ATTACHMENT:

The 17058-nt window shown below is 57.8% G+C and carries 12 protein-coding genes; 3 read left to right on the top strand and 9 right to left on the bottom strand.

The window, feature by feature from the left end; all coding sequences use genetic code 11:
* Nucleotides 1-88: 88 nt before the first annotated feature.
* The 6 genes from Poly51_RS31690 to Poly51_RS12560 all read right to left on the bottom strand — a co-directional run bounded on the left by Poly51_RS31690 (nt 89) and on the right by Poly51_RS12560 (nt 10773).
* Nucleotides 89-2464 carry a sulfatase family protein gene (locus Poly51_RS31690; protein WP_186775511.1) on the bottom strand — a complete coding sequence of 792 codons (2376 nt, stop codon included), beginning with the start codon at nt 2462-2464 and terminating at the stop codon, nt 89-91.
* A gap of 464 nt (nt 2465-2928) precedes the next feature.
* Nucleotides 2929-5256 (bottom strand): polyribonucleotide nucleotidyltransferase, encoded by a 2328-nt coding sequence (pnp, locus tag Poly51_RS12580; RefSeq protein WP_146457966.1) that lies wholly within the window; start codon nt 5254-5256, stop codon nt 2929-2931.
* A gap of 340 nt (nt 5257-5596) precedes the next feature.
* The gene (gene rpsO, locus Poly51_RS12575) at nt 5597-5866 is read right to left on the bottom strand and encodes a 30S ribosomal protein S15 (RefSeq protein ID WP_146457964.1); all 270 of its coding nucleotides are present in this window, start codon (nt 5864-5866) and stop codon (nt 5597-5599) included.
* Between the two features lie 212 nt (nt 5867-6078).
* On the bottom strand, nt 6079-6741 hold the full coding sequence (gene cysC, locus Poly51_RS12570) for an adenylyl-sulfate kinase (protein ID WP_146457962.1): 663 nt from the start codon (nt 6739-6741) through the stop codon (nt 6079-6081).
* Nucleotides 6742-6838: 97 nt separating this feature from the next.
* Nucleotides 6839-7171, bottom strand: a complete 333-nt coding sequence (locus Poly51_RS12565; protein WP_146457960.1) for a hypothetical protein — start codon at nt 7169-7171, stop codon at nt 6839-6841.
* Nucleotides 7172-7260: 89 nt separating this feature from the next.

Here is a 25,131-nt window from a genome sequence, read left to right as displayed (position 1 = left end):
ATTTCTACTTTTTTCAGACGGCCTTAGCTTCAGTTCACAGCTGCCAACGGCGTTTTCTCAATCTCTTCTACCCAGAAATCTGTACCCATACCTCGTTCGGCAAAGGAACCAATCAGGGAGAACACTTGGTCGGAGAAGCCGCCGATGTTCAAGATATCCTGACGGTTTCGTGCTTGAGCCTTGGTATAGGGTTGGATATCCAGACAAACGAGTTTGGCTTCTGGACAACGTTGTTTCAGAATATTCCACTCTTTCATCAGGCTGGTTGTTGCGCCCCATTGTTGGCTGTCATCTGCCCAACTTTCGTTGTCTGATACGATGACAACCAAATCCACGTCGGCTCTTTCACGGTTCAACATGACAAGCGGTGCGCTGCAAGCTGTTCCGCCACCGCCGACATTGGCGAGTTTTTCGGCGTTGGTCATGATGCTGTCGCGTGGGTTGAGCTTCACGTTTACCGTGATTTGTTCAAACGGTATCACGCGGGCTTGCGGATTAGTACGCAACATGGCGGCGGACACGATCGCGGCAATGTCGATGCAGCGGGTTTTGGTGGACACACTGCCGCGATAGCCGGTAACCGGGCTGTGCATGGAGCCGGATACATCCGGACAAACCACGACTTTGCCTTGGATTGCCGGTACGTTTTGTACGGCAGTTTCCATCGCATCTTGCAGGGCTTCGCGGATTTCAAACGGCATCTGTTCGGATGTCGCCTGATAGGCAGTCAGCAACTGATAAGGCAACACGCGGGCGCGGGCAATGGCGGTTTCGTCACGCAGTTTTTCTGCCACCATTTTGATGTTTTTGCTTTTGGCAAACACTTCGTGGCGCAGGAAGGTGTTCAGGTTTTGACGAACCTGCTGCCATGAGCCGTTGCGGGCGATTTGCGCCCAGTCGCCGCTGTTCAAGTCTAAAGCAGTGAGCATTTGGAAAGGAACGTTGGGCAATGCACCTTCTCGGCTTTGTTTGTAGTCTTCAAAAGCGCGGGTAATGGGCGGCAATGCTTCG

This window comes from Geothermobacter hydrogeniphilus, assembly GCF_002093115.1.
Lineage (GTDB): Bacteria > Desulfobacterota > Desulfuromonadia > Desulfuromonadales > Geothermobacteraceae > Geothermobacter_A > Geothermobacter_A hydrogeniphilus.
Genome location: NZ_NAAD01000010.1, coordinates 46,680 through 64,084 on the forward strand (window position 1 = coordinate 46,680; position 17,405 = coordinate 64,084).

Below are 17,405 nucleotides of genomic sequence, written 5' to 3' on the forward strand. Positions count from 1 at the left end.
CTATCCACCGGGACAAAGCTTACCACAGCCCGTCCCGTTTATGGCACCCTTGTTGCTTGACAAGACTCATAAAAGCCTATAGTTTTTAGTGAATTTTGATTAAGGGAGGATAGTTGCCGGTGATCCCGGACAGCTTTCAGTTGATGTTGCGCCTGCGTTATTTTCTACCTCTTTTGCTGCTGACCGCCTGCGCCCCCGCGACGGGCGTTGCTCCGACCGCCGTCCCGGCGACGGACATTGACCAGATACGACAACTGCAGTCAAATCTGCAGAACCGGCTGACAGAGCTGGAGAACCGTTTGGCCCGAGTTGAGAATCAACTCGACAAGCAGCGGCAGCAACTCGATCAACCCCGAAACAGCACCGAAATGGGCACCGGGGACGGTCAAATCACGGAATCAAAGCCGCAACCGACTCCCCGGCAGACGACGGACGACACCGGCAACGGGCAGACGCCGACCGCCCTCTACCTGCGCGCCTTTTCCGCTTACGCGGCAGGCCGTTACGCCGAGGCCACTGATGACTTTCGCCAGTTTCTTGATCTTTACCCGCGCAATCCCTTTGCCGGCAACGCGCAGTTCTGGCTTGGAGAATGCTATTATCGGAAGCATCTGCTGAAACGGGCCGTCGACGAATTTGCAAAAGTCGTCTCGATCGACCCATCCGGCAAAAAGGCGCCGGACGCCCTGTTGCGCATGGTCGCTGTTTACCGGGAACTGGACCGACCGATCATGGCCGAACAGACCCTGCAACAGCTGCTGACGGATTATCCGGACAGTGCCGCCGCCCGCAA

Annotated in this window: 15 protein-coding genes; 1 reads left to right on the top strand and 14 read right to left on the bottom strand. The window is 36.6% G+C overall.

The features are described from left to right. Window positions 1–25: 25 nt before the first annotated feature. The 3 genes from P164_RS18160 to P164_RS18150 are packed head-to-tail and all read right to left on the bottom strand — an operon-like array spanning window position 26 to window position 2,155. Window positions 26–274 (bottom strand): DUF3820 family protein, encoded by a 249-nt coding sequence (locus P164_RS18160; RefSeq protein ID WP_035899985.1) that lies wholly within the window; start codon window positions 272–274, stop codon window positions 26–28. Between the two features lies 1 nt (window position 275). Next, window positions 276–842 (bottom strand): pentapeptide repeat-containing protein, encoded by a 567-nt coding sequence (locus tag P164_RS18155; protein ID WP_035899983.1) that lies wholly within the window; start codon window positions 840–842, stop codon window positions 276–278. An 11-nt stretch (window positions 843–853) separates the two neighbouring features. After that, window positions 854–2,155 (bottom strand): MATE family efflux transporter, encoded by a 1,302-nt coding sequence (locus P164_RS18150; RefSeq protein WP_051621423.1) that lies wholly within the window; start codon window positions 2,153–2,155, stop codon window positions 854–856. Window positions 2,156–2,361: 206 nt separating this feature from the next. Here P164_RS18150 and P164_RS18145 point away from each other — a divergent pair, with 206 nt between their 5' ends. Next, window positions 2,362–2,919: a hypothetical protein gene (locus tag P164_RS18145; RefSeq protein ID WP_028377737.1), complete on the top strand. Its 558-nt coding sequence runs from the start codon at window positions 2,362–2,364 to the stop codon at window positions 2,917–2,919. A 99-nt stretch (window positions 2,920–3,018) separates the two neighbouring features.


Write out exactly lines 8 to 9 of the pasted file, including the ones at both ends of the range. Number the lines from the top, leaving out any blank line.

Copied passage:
* A gap of 340 nt (nt 5257-5596) precedes the next feature.
* The gene (gene rpsO, locus Poly51_RS12575) at nt 5597-5866 is read right to left on the bottom strand and encodes a 30S ribosomal protein S15 (RefSeq protein ID WP_146457964.1); all 270 of its coding nucleotides are present in this window, start codon (nt 5864-5866) and stop codon (nt 5597-5599) included.